Several things come to mind. One is that religious groups know we're here and they can register their policy insights with us.
Secondly, I would hope that we could point to conflict prone areas and be there with resources before they become expansively violent. I also hope we can come in places that are already violent and help turn the temperature down.
We are in a remarkable time in global history where hundreds of millions of people are being lifted out of extreme poverty. I hope that trend continues. You look at what's happening in terms of HIV prevalence. You look at the fight against malaria - there are faith-based groups at the van guard of that - often times with US government dollars funding their work. I hope we can look back for 50 years and see that malaria is under control.
I think we could see some bold calls to end extreme poverty for instance by 2030 and I think faith-based groups are going to be part of that. I think the US government will sign off on that. I hope that we can see greater global progress. I would also like to talk about human rights.
I'm not always clear of the motivations that people talk about religious freedom rights..
International religious freedom rights are important, but that's not all I mean by rights. I think faith groups have a role to play in LGTB rights globally; and rights of disabled people all around the globe. In fact probably the first concrete thing the Secretary asked me to do was education on the disabilities treaty that is about to be the subjects of hearings in the Senate.
I think 130 countries have ratified the treaty, we have not. Secretary Kerry has asked me to educate faith groups because, in fact, most faith-based groups understand the need to protect international disability rights; and they see this treaty as a chance to to protects the rights of hundreds of million people are going forward.
Ghanaian cardinal Peter Kodwo Appiah Turkson attends a mass at the St Peter's basilica on March 12, 2013 at the Vatican. Cardinals moved into the Vatican today as the suspense mounted ahead of a secret papal election with no clear frontrunner to steer the Catholic world through troubled waters after Benedict XVI's historic resignation.The 115 cardinal electors who pick the next leader of 1.2 billion Catholics in a conclave in the Sistine Chapel will live inside the Vatican walls completely cut off from the outside world until they have made their choice. Statistics come from the WIN-Gallup International "Religion and Atheism Index" of 2013
In this photo taken on Thursday, July 18, 2013, Hauwa Jubril, a muslim girl sit outside a shop in Obalende, Lagos, Nigeria. Nigerias secular and Islamic laws clashed when a senator notorious for marrying a 14-year-old filibustered a vote to amend the constitution by insisting that a girl child comes of age when she marries, not at 18. Enraged activists are demanding the senate revisit the vote, asking how a known pedophile could get away with subverting the countrys constitution. Statistics come from the WIN-Gallup International "Religion and Atheism Index" of 2013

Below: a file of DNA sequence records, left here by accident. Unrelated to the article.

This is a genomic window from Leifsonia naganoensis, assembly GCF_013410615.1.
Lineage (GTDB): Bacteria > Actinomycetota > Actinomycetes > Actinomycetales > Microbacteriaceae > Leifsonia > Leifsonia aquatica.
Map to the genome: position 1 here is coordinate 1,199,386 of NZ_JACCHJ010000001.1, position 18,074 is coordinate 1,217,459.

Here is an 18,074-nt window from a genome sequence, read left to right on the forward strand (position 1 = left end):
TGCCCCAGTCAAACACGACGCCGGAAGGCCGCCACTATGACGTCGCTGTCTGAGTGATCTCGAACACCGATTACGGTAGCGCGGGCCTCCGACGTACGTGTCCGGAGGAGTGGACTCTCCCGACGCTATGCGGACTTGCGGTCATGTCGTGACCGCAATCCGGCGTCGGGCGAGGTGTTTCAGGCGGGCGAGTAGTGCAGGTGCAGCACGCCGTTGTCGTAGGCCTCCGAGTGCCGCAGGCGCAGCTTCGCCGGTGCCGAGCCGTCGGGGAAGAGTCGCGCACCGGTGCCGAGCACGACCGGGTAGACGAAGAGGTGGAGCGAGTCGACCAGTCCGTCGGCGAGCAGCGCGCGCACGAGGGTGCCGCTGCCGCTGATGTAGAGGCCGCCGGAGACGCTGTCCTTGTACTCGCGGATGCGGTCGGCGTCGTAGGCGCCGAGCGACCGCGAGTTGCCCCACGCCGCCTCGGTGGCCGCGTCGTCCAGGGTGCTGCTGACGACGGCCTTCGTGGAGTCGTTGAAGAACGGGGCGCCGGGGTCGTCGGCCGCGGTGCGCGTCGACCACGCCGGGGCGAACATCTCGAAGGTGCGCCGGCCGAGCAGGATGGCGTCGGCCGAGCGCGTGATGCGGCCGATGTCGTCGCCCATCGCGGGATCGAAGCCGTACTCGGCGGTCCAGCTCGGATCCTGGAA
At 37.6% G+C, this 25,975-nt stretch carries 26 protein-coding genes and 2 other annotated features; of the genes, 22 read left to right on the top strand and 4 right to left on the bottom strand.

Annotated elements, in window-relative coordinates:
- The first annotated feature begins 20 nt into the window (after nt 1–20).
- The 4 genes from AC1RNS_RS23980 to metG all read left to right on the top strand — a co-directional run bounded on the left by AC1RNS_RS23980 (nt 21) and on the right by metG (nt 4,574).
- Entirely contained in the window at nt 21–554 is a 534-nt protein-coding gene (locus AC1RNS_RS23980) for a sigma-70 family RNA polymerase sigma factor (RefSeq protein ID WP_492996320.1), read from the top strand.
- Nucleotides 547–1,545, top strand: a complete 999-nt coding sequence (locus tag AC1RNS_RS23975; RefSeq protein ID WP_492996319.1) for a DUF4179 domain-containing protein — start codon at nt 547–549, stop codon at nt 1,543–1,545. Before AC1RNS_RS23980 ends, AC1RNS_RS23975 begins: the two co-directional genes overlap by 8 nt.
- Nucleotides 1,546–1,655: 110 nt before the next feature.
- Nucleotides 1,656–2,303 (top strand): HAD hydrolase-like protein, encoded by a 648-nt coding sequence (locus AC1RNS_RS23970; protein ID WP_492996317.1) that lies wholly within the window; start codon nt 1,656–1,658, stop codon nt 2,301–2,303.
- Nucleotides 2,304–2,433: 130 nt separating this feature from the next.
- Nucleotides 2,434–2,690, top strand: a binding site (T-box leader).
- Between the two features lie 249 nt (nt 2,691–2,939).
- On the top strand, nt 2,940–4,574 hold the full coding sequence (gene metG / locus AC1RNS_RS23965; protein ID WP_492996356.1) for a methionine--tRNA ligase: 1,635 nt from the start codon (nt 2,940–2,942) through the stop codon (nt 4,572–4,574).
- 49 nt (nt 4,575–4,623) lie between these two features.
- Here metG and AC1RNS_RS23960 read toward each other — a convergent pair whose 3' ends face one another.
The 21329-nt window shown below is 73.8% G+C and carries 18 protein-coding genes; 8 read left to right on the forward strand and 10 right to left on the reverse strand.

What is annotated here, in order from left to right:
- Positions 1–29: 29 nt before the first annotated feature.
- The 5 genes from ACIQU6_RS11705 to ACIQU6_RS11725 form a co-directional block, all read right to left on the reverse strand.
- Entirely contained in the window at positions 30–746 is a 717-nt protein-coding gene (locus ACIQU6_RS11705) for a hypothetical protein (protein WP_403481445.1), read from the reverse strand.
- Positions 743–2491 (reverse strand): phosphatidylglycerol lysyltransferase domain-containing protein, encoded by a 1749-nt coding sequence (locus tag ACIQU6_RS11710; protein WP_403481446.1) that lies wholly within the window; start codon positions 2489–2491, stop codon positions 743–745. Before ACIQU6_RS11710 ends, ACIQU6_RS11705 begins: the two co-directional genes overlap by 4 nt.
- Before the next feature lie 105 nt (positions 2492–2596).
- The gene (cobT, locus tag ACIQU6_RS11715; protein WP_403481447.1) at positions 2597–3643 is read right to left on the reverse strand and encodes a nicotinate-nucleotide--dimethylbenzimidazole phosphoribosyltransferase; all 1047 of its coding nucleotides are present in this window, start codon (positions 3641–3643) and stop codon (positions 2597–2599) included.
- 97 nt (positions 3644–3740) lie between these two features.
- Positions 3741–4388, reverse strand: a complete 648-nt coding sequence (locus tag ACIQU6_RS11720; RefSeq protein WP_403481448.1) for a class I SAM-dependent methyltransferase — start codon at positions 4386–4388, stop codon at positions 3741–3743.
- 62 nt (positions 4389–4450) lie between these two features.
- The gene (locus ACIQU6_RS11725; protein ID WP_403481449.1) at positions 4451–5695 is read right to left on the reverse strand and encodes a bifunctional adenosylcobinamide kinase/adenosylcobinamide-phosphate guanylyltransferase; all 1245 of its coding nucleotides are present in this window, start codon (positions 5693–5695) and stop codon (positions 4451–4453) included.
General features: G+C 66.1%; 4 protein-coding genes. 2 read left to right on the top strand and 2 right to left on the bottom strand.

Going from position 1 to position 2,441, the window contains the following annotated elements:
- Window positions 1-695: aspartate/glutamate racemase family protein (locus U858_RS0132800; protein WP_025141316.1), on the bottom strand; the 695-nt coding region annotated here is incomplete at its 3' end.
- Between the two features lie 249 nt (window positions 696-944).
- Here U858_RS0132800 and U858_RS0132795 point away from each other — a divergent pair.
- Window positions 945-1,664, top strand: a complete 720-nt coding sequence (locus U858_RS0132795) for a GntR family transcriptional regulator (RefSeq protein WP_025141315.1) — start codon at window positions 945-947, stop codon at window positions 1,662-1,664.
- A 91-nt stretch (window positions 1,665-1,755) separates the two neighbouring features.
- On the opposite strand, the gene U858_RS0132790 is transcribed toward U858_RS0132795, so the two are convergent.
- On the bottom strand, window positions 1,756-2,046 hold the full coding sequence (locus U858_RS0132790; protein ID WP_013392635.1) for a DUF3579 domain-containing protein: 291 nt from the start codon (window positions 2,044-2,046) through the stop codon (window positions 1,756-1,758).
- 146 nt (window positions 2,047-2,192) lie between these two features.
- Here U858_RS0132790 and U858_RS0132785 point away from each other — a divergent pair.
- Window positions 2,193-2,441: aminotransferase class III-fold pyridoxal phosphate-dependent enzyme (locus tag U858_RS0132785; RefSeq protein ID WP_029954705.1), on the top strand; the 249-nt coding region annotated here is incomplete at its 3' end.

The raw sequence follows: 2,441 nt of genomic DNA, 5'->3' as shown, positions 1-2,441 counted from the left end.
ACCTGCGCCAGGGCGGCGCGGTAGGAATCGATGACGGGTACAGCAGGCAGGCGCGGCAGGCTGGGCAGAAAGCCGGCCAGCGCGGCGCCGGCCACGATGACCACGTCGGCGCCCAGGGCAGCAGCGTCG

This photo taken on January 5, 2013 shows a man lighting a candle during a Christmas Eve service at the Khor Virab church outside Yerevan. Millions of Armenians will celebrate Christmas on January 6. Statistics come from the WIN-Gallup International "Religion and Atheism Index" of 2013
Pilgrims from Fiji attend the morning Mass of Pope Benedict XVI at Randwick Racecourse in Sydney on July 20, 2008. Far fewer people than the predicted crowd of 500,000 turned out for a final World Youth Day mass led by Pope Benedict XVI on Sunday, leaving one venue almost empty of worshippers, AFP photographers said. Statistics come from the WIN-Gallup International "Religion and Atheism Index" of 2013
The president of Macedonia'parliament Trajko Veljanoski kisses the hand of Pope Francis during a private audience on May 24, 2013 at the Vatican. Statistics come from the WIN-Gallup International "Religion and Atheism Index" of 2013
Visitors light up candles inside a room 'The space for Recollection and Prayer' to commemorate victims of the communist repression in Romania, in Sighetu Marmatiei on July 13, 2013. Former dissidents and political prisoners gathered in Romania on July 14, 2013 at a museum commemorating those who suffered abuses under communism, set up 20 years ago at the site of a prison where scores died. Statistics come from the WIN-Gallup International "Religion and Atheism Index" of 2013
Shiite Muslim worshippers light candles outside Imam Mohammed al-Mahdi shrine during the annual festival of Shabaniyah, which marks the anniversary of the birth of the ninth-century Shiite leader known as the Hidden Imam, in Karbala, 50 miles (80 kilometers) south of Baghdad, Iraq, Monday, June 24, 2013. (AP Photo/ Hadi Mizban) Statistics come from the WIN-Gallup International "Religion and Atheism Index" of 2013